New and affordable technology for providing detailed feedback on household electricity usage presents a host of opportunities for utilities and policy-makers to manage demand. This dissertation examines ways to use these devices to reduce — and shift the timing of — energy use in the residential sector by influencing consumers' behavior. The first portion of the study analyzes the impact of programmable thermostats on energy use, focusing on residents' knowledge of climate control settings in the dwelling. The main portion of the dissertation focuses specifically on the potential for better feedback on electricity usage to reduce household energy consumption. This study also examines how energy consumption devices should display feedback on greenhouse gas emissions from electricity use under a real-time pricing program. Finally, this dissertation explores ways to maximize the effect of feedback by evaluating which appliances may be best suited for appliance-specific feedback.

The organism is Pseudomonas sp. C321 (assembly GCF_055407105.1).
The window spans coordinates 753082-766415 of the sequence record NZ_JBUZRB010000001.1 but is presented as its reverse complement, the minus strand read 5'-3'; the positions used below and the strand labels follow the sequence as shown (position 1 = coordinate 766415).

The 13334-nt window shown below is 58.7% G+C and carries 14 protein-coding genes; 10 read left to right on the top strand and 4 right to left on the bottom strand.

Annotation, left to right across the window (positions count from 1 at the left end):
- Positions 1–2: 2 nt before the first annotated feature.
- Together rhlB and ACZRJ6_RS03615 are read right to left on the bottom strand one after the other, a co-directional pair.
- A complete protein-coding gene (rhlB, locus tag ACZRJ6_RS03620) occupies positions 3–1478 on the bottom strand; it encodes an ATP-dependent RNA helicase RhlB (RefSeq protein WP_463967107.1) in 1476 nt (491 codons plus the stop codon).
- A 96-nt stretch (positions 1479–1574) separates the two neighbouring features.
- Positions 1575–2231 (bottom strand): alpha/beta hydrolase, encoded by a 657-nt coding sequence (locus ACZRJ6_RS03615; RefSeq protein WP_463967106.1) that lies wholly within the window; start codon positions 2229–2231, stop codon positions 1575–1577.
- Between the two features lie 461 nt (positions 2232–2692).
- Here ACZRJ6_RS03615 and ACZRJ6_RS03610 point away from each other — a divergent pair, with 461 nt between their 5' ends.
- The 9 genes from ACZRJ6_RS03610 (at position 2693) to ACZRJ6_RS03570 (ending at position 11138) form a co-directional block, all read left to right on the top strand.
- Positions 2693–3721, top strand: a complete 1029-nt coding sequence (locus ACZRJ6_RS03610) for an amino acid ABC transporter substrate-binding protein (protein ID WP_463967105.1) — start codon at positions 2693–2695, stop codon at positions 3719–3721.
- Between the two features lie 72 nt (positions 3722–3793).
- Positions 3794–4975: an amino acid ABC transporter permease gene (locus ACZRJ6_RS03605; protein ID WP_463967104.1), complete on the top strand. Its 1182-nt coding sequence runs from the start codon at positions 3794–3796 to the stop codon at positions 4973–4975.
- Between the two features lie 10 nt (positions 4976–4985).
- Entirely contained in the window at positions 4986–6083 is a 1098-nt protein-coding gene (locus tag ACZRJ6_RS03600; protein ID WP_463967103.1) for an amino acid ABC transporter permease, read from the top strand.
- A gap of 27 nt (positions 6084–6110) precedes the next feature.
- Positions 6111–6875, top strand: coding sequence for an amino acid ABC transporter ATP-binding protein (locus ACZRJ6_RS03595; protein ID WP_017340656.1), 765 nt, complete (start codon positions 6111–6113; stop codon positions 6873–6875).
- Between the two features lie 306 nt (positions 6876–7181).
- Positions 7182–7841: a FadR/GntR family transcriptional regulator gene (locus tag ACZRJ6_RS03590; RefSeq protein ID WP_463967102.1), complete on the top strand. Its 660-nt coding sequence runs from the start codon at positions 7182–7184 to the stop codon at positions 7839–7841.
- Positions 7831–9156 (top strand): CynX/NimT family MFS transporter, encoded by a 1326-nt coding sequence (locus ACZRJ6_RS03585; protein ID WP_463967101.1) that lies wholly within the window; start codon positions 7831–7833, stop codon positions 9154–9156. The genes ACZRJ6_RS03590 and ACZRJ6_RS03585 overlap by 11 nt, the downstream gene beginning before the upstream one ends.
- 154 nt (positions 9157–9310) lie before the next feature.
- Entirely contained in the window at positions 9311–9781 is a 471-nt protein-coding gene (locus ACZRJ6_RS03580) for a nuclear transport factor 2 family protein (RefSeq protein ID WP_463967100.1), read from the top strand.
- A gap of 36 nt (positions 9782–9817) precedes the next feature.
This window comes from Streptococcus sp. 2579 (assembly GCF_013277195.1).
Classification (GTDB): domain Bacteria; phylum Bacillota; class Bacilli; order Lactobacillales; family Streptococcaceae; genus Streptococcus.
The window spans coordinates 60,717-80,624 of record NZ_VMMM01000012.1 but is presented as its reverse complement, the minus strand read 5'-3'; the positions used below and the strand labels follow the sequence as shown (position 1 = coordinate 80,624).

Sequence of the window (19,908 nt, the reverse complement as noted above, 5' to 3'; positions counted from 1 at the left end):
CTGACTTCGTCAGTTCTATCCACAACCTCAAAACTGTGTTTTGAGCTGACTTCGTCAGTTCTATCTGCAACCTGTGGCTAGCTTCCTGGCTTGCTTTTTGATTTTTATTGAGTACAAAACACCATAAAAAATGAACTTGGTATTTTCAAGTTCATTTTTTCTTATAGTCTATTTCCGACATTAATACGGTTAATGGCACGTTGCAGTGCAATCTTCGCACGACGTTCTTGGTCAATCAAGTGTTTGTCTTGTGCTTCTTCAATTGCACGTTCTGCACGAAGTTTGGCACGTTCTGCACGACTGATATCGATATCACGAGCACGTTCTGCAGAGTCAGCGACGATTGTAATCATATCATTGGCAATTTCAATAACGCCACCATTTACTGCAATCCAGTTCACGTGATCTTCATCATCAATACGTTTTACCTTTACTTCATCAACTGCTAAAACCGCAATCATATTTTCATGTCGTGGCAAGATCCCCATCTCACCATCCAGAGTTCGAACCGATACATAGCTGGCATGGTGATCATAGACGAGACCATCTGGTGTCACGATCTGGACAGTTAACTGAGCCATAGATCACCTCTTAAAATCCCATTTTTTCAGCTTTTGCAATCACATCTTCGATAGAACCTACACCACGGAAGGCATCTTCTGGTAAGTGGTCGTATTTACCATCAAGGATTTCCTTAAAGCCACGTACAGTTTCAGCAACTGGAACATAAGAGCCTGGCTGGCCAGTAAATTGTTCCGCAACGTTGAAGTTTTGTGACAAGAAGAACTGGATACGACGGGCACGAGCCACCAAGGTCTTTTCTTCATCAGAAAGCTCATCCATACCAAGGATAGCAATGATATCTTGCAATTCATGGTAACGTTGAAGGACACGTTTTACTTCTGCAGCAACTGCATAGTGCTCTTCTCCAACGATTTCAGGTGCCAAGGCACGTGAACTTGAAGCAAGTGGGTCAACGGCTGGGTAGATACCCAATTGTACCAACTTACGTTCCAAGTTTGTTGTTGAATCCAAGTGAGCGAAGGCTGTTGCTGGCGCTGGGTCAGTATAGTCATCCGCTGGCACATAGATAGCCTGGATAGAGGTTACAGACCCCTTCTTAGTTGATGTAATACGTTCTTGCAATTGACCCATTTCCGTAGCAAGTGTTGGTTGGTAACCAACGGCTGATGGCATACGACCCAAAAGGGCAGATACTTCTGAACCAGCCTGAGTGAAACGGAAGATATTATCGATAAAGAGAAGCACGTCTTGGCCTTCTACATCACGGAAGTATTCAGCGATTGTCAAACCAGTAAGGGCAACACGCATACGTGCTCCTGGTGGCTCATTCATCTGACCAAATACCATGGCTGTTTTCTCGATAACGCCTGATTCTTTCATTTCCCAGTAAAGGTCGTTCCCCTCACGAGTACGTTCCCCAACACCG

Table of Contents
Interacting with Home Energy Systems: The Case of Programmable Thermostats and Consumer Awareness
Reducing Demand through Better Feedback
Exploring the Effectiveness of Feedback Mechanisms
Using Feedback to Encourage Load-Shifting
Maximizing the Effectiveness of Feedback
Summary and Conclusions